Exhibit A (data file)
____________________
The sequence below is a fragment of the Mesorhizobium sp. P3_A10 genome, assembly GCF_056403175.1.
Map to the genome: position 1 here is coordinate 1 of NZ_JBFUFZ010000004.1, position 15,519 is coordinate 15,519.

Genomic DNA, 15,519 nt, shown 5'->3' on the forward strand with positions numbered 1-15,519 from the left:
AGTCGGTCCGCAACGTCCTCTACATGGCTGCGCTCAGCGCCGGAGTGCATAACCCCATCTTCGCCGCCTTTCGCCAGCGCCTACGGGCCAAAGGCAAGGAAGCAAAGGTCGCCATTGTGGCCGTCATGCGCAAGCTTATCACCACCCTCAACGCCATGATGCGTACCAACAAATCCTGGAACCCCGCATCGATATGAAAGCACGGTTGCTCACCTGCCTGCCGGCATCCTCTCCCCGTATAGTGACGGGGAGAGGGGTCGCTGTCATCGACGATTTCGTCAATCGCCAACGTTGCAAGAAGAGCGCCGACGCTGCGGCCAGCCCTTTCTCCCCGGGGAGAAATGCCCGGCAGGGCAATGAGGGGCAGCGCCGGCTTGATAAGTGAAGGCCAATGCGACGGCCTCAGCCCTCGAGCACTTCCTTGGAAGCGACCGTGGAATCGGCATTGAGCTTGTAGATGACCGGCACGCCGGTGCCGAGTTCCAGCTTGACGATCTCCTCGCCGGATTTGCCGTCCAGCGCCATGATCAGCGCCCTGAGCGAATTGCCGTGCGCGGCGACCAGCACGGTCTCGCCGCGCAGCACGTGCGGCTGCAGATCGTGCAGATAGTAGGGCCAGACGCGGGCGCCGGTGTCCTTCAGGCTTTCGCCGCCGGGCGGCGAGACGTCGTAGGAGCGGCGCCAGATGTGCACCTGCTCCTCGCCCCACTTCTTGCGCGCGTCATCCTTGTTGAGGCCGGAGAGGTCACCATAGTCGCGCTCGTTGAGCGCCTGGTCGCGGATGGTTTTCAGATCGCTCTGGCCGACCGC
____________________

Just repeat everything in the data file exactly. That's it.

The sequence below is a fragment of the Mesorhizobium sp. P3_A10 genome, assembly GCF_056403175.1.
Map to the genome: position 1 here is coordinate 1 of NZ_JBFUFZ010000004.1, position 15,519 is coordinate 15,519.

Genomic DNA, 15,519 nt, shown 5'->3' on the forward strand with positions numbered 1-15,519 from the left:
AGTCGGTCCGCAACGTCCTCTACATGGCTGCGCTCAGCGCCGGAGTGCATAACCCCATCTTCGCCGCCTTTCGCCAGCGCCTACGGGCCAAAGGCAAGGAAGCAAAGGTCGCCATTGTGGCCGTCATGCGCAAGCTTATCACCACCCTCAACGCCATGATGCGTACCAACAAATCCTGGAACCCCGCATCGATATGAAAGCACGGTTGCTCACCTGCCTGCCGGCATCCTCTCCCCGTATAGTGACGGGGAGAGGGGTCGCTGTCATCGACGATTTCGTCAATCGCCAACGTTGCAAGAAGAGCGCCGACGCTGCGGCCAGCCCTTTCTCCCCGGGGAGAAATGCCCGGCAGGGCAATGAGGGGCAGCGCCGGCTTGATAAGTGAAGGCCAATGCGACGGCCTCAGCCCTCGAGCACTTCCTTGGAAGCGACCGTGGAATCGGCATTGAGCTTGTAGATGACCGGCACGCCGGTGCCGAGTTCCAGCTTGACGATCTCCTCGCCGGATTTGCCGTCCAGCGCCATGATCAGCGCCCTGAGCGAATTGCCGTGCGCGGCGACCAGCACGGTCTCGCCGCGCAGCACGTGCGGCTGCAGATCGTGCAGATAGTAGGGCCAGACGCGGGCGCCGGTGTCCTTCAGGCTTTCGCCGCCGGGCGGCGAGACGTCGTAGGAGCGGCGCCAGATGTGCACCTGCTCCTCGCCCCACTTCTTGCGCGCGTCATCCTTGTTGAGGCCGGAGAGGTCACCATAGTCGCGCTCGTTGAGCGCCTGGTCGCGGATGGTTTTCAGATCGCTCTGGCCGACCGC